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Thursday, September 18, 2014
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Published: Wednesday, 8/3/2005

Battle beetles with a ground attack on grubs

This is the week to treat lawns for grubs. Many grubs grow up and become Japanese beetles. Treatment now will stop the grubs from munching on the lawn later in the season.

Mark Underwood of Underwood Nursery in Adrian says beetle season is in its final weeks.

Adult Japanese beetles are metallic green with copper-colored wing covers and usually grow about half an inch long. They start out as fat C-shaped grubs that feed on turf roots. The adults emerge in June, feed on the leaves and flowers, and mate. Then the females burrow into the soil and lay eggs.

Mr. Underwood says he sees a higher concentration of beetle damage near golf courses and farm fields, but he says their population is lower than last year. He credits the drop to aggressive grub control, adverse moisture levels, and high temperatures as the beetles emerged in June.

A Japanese beetle crawls on a small rose. A Japanese beetle crawls on a small rose.
KEVIN G. GILBERT / ASSOCIATED PRESS Enlarge

Mr. Underwood recommends treating the grubs to keep Japanese beetles at bay.

"Applying Merit before Aug. 15 will fight young grubs in their small larval stage," he says. "If you don't get it down soon, you will have to use another chemical like Dylox or Sevin in September or October."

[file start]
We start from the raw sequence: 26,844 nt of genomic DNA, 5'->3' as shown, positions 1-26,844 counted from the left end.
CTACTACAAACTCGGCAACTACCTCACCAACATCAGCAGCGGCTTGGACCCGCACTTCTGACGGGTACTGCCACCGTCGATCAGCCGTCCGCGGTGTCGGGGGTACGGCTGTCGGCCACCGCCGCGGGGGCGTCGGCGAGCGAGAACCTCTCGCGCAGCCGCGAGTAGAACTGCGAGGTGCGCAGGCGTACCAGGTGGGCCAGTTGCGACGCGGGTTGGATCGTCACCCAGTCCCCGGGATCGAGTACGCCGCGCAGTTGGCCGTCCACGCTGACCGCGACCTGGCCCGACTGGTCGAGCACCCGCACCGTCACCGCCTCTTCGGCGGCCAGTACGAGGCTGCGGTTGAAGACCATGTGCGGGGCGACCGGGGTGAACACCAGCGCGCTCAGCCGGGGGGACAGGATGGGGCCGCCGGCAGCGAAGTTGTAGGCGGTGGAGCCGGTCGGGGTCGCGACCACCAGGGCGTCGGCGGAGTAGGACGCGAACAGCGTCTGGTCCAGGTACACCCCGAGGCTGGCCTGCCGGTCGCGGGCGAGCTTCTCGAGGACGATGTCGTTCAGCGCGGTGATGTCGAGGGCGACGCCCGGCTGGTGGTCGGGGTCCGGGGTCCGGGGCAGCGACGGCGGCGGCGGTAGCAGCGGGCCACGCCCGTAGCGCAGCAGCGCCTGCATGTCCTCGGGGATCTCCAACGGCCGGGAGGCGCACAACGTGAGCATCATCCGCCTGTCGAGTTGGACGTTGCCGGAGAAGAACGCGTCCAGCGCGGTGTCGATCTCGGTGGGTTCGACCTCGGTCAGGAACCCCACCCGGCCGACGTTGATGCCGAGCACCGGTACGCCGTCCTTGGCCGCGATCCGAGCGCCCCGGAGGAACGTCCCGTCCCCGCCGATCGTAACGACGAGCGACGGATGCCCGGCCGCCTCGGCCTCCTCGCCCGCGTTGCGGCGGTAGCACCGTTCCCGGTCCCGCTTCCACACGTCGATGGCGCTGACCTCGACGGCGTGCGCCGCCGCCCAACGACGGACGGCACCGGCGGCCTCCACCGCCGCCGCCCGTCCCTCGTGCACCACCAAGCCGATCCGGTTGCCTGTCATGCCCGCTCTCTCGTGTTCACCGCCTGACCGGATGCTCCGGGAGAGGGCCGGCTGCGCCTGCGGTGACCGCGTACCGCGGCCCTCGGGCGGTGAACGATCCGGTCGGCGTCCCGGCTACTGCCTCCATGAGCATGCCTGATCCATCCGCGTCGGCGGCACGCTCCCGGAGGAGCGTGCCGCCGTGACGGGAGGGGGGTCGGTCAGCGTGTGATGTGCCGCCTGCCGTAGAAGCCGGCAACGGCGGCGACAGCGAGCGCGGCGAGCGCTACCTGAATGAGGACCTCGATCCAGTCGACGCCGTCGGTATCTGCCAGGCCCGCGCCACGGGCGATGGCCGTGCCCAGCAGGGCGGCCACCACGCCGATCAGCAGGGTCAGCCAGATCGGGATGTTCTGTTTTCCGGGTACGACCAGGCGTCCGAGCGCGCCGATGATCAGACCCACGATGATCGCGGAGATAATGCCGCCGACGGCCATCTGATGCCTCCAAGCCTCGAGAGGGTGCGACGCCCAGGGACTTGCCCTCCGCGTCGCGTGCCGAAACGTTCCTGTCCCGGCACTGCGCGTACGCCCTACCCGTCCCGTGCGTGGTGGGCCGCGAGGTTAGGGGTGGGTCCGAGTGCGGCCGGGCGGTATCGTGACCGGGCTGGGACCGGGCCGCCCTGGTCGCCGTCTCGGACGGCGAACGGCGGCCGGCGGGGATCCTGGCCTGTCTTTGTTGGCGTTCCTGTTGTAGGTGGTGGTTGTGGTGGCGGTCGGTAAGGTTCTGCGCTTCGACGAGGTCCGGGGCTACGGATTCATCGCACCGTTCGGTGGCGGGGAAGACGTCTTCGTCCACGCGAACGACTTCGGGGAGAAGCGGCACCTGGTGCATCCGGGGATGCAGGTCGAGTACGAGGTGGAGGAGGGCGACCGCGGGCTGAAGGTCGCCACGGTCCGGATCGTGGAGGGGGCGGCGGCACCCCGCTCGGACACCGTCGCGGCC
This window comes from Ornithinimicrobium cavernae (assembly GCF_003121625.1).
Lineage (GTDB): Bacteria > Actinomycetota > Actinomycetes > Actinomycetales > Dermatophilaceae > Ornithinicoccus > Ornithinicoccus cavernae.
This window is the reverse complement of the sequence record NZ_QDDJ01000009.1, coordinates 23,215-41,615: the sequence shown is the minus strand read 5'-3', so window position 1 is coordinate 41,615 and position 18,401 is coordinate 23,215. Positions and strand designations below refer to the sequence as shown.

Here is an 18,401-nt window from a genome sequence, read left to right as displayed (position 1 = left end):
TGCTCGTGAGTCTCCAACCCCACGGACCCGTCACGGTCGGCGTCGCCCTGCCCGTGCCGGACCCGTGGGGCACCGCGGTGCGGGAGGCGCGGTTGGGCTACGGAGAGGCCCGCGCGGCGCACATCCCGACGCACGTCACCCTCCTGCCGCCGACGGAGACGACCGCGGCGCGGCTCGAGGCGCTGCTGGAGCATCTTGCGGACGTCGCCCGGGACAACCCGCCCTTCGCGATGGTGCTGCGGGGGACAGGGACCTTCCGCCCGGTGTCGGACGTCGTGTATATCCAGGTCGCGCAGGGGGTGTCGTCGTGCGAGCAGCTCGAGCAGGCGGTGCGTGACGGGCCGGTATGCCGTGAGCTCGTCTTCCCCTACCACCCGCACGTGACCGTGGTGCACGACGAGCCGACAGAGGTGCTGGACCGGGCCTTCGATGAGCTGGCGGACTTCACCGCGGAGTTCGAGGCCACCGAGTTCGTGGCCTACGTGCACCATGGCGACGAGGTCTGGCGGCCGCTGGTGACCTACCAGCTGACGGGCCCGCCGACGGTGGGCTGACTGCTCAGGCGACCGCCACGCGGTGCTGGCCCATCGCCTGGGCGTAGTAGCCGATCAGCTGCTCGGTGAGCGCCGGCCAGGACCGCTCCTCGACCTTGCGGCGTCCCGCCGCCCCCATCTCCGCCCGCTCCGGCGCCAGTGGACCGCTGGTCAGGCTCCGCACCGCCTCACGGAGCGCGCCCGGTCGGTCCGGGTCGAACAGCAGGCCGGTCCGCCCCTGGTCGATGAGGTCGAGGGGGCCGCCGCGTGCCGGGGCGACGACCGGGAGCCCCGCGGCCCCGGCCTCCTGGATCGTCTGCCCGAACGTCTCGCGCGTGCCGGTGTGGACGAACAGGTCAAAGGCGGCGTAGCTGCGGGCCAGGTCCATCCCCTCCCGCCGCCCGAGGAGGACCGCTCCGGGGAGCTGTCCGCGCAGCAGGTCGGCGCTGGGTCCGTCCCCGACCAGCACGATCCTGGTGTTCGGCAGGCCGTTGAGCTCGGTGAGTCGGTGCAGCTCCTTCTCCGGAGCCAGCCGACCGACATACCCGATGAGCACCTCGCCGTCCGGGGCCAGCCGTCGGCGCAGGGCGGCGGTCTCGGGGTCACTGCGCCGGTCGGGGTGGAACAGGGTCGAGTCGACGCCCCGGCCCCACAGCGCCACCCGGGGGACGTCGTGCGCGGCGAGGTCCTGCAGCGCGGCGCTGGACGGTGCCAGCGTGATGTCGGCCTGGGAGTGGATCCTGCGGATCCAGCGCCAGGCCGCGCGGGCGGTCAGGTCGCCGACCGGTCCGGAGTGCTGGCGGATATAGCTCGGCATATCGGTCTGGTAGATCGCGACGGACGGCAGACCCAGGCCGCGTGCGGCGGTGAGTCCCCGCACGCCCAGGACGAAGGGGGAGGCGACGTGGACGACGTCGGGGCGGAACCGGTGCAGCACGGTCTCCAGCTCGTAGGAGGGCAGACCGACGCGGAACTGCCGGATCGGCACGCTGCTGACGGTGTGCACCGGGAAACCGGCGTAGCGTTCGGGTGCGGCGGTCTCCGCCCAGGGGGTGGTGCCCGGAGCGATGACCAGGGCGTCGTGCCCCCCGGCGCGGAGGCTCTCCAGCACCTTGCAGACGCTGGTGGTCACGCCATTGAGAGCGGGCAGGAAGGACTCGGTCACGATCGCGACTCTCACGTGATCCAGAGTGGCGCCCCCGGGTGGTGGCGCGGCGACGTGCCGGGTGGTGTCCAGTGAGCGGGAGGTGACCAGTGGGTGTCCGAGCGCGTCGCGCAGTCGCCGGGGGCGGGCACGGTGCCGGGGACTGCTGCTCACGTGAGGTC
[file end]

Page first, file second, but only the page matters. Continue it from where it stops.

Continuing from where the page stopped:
Biological controls like bacterial milky disease will help control grubs, but it may take two to three years before the spore counts are high enough to be effective. There are also parasitic nematodes on the market like BioSafe, BioVector, Exhibit, and ScanMask that have been tested and scientists say they are marginally effective.

Japanese beetles aren't known to bite, so they can easily be plucked from plants and submerged in a jug of soapy water.

If the beetles aren't visible on leaves, make a closer inspection to make sure the plants are pest-free. "Shake or spray your bushes or trees with a hose to see if you have Japanese beetles," Mr. Underwood says. "They will fly out and you can see how big of a population you have feeding on your plants."

Roses are one of their favorite perennials.

"They will feed on many perennials and shrubs, but they also will feed on trees," he says.

Look for pesticides at home-and-garden centers that contain acephate, carbaryl, pyrethroids - bifenthrin, cyfluthrin, deltamethrin, lambda-cyhalothrin and permethrin - to halt Japanese beetles. Some need to be watered in and others need to be reapplied every five to 10 days.

Mr. Underwood says many yards are being treated for Japanese beetles with a foliar spray of Orthene, Tempo, or Sevin. He says home gardeners can also dust some plants with Sevin dust.

Yellow Japanese-beetle bags can be found dangling from many spots in backyards all around the region, but entomologists say the pheromone trap isn't the best way to fight the pests. "We see a lot of grub damage around the areas where homeowners have hung a trap. I don't recommend using them unless you get everyone in your neighborhood to hang a bag," Mr. Underwood says. The traps attract beetles from a quarter mile radius and they will lay their eggs around the trap.

"Apples don't fall far from the tree," Mr. Underwood says. "And the same goes for Japanese beetle eggs. They don't fall far from the trap."



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